From Left: Yacoub Al-Slaise, Ghada Jamsheer, Nader Abdulemam

The Bahrain Centre for Human Rights expresses its concern at the escalation of a campaign by the Bahraini authorities targeting freedom of expression on the Internet and prosecuting activists, human rights workers and broadcasters over views expressed on social media. Authorities create legal cases against them – sometimes with the aim of threatening them, and sometimes seeking to silence them and disappear them behind prison bars. This is the case particularly after recent directives from the King and the Prime Minister ordering that activists on social media be pursued.

On 27 August 2014 the general prosecutor questioned human rights activist Nader Abdulemam (@NaderAbdulEmam)  after three people, according to the prosecutor, accused him of “denigrating the companion Khalid Bin al-Waleed*” on his personal Twitter account. The charge was based on a tweet he published commenting on a historical event that occurred 1,400 years ago, and Abdulemam was accused of “openly insulting a person exalted in the religion.” The authorities ordered that he be detained for seven days during the investigation[1], a period that was subsequently extended until 28 September. It should be mentioned here that one of the complainants retweeted the Tweet he considered “defamatory” – it was then retweeted more than 680 times, which is more than the re-tweets of the original post by Abdulemam.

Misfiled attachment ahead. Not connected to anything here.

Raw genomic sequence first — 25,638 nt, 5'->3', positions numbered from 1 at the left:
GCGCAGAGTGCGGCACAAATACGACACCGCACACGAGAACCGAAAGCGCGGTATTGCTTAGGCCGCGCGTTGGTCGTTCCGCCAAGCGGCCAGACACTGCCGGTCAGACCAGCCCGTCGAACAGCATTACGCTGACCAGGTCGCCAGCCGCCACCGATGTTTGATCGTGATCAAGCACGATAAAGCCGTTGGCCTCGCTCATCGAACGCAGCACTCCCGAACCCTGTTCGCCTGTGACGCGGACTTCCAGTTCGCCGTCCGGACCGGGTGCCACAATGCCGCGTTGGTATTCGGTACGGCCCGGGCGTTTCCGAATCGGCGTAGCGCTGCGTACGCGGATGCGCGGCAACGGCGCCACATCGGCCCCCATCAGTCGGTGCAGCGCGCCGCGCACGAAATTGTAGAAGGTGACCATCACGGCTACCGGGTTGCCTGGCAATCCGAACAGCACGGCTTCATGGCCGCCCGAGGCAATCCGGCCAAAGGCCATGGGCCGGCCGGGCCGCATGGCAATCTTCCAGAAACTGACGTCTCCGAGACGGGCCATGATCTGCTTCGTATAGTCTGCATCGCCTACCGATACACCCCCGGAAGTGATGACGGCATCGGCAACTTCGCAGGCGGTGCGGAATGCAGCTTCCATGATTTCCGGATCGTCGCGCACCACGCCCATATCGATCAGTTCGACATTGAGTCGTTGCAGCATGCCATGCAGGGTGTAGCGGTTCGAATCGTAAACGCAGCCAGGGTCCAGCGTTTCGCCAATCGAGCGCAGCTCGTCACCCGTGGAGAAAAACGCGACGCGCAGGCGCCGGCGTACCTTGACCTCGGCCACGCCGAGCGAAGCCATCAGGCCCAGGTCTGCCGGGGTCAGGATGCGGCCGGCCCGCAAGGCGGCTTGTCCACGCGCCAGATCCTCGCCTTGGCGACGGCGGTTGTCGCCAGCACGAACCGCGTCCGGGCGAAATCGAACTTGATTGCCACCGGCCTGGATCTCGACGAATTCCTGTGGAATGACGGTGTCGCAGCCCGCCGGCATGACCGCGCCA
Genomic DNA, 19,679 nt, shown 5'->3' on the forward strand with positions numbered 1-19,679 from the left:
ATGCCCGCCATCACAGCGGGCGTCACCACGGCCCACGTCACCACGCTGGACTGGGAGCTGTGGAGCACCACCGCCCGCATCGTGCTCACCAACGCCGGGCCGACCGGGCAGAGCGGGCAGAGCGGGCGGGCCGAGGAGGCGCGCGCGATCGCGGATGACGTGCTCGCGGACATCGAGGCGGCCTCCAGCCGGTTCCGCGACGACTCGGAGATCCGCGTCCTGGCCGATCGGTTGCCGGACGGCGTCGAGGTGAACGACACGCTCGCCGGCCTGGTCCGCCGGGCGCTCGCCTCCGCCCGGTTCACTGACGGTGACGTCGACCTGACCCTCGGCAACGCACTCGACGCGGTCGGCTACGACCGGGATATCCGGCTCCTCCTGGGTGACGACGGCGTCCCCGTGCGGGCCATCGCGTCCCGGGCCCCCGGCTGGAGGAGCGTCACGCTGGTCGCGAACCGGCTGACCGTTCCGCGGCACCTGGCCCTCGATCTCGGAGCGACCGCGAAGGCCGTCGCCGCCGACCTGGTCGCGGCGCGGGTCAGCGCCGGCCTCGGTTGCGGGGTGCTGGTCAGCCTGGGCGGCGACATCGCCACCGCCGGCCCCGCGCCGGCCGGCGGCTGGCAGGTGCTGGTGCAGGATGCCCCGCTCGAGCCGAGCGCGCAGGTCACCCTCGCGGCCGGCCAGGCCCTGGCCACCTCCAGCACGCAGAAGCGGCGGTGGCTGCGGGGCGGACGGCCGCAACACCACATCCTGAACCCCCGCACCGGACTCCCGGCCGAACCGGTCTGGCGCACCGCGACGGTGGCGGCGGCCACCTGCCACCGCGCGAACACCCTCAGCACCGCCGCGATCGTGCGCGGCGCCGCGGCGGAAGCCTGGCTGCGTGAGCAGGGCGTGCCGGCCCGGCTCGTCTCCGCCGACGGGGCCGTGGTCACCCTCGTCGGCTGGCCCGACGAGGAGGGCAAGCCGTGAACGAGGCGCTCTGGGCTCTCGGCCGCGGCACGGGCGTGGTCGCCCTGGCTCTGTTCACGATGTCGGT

Nader Abdulemam is known nationally as a human rights defender and a frequent attendee of local democracy summits. In February 2014 he joined with a group of other activists to demand that the Ministry of Social Development proclaim a new human rights organization called “Insaf” [Equity], which would fight the very real discrimination against citizens and people living in Bahrain, of all different social groups and sects[2]. They are still waiting for the Ministry’s response. Abdulemam is active through his writings on the social media programme Twitter – he has 97,000 followers. This was not the first time that Abdulemam is targeted, and he has been investigated on numerous occasions. On 12 January 2012 he received a direct hit to the face from a teargas canister during a peaceful demonstration in the capital Manama.